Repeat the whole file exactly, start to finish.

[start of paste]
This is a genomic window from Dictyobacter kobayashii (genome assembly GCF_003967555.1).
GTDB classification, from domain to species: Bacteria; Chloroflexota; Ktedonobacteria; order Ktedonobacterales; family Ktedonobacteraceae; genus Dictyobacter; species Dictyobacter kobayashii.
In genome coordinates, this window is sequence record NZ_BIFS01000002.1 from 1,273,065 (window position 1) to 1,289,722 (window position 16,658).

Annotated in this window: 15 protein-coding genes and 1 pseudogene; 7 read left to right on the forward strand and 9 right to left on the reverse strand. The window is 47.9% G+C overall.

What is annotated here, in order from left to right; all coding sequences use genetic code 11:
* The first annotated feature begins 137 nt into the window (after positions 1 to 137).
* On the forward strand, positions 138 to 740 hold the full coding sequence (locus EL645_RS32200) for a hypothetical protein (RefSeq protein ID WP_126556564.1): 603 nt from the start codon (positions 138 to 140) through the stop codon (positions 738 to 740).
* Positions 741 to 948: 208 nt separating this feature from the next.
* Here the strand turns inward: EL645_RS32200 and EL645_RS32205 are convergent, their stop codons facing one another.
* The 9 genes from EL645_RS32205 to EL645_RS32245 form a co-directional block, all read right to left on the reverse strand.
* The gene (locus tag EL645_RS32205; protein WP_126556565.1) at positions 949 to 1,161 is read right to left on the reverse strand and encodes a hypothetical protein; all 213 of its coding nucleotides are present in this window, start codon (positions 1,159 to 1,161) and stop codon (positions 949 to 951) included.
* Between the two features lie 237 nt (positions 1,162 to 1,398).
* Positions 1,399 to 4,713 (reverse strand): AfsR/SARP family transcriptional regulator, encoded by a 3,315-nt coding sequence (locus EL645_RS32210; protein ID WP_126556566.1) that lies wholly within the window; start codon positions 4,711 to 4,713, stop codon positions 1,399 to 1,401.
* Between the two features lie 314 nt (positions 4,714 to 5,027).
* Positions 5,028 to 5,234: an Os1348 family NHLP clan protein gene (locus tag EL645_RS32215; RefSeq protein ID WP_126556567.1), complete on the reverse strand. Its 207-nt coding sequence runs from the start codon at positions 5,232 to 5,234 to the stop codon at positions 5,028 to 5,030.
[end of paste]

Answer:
This is a genomic window from Dictyobacter kobayashii (genome assembly GCF_003967555.1).
GTDB classification, from domain to species: Bacteria; Chloroflexota; Ktedonobacteria; order Ktedonobacterales; family Ktedonobacteraceae; genus Dictyobacter; species Dictyobacter kobayashii.
In genome coordinates, this window is sequence record NZ_BIFS01000002.1 from 1,273,065 (window position 1) to 1,289,722 (window position 16,658).

Annotated in this window: 15 protein-coding genes and 1 pseudogene; 7 read left to right on the forward strand and 9 right to left on the reverse strand. The window is 47.9% G+C overall.

What is annotated here, in order from left to right; all coding sequences use genetic code 11:
* The first annotated feature begins 137 nt into the window (after positions 1 to 137).
* On the forward strand, positions 138 to 740 hold the full coding sequence (locus EL645_RS32200) for a hypothetical protein (RefSeq protein ID WP_126556564.1): 603 nt from the start codon (positions 138 to 140) through the stop codon (positions 738 to 740).
* Positions 741 to 948: 208 nt separating this feature from the next.
* Here the strand turns inward: EL645_RS32200 and EL645_RS32205 are convergent, their stop codons facing one another.
* The 9 genes from EL645_RS32205 to EL645_RS32245 form a co-directional block, all read right to left on the reverse strand.
* The gene (locus tag EL645_RS32205; protein WP_126556565.1) at positions 949 to 1,161 is read right to left on the reverse strand and encodes a hypothetical protein; all 213 of its coding nucleotides are present in this window, start codon (positions 1,159 to 1,161) and stop codon (positions 949 to 951) included.
* Between the two features lie 237 nt (positions 1,162 to 1,398).
* Positions 1,399 to 4,713 (reverse strand): AfsR/SARP family transcriptional regulator, encoded by a 3,315-nt coding sequence (locus EL645_RS32210; protein ID WP_126556566.1) that lies wholly within the window; start codon positions 4,711 to 4,713, stop codon positions 1,399 to 1,401.
* Between the two features lie 314 nt (positions 4,714 to 5,027).
* Positions 5,028 to 5,234: an Os1348 family NHLP clan protein gene (locus tag EL645_RS32215; RefSeq protein ID WP_126556567.1), complete on the reverse strand. Its 207-nt coding sequence runs from the start codon at positions 5,232 to 5,234 to the stop codon at positions 5,028 to 5,030.